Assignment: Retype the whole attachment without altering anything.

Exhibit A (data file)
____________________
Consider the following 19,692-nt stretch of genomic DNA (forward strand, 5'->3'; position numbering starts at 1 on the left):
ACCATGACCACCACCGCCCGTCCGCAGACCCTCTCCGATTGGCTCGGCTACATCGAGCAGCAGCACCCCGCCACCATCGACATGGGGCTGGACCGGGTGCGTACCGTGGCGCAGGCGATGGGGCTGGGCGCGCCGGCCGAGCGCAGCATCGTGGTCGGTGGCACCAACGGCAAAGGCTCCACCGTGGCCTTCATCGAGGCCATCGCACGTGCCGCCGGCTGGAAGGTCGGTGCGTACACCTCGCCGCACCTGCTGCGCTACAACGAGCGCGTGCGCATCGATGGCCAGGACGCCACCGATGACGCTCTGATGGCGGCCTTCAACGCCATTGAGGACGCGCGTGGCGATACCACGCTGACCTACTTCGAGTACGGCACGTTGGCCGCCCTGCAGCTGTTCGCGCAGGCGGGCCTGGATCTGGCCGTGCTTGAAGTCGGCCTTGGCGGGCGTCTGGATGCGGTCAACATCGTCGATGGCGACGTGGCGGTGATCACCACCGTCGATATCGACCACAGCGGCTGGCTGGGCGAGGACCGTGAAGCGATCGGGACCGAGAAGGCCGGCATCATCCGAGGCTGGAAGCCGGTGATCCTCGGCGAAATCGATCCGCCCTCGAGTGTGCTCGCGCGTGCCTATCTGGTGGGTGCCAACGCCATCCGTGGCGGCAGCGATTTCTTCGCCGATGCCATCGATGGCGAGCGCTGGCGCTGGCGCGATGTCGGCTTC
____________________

Consider the following 19,692-nt stretch of genomic DNA (forward strand, 5'->3'; position numbering starts at 1 on the left):
ACCATGACCACCACCGCCCGTCCGCAGACCCTCTCCGATTGGCTCGGCTACATCGAGCAGCAGCACCCCGCCACCATCGACATGGGGCTGGACCGGGTGCGTACCGTGGCGCAGGCGATGGGGCTGGGCGCGCCGGCCGAGCGCAGCATCGTGGTCGGTGGCACCAACGGCAAAGGCTCCACCGTGGCCTTCATCGAGGCCATCGCACGTGCCGCCGGCTGGAAGGTCGGTGCGTACACCTCGCCGCACCTGCTGCGCTACAACGAGCGCGTGCGCATCGATGGCCAGGACGCCACCGATGACGCTCTGATGGCGGCCTTCAACGCCATTGAGGACGCGCGTGGCGATACCACGCTGACCTACTTCGAGTACGGCACGTTGGCCGCCCTGCAGCTGTTCGCGCAGGCGGGCCTGGATCTGGCCGTGCTTGAAGTCGGCCTTGGCGGGCGTCTGGATGCGGTCAACATCGTCGATGGCGACGTGGCGGTGATCACCACCGTCGATATCGACCACAGCGGCTGGCTGGGCGAGGACCGTGAAGCGATCGGGACCGAGAAGGCCGGCATCATCCGAGGCTGGAAGCCGGTGATCCTCGGCGAAATCGATCCGCCCTCGAGTGTGCTCGCGCGTGCCTATCTGGTGGGTGCCAACGCCATCCGTGGCGGCAGCGATTTCTTCGCCGATGCCATCGATGGCGAGCGCTGGCGCTGGCGCGATGTCGGCTTC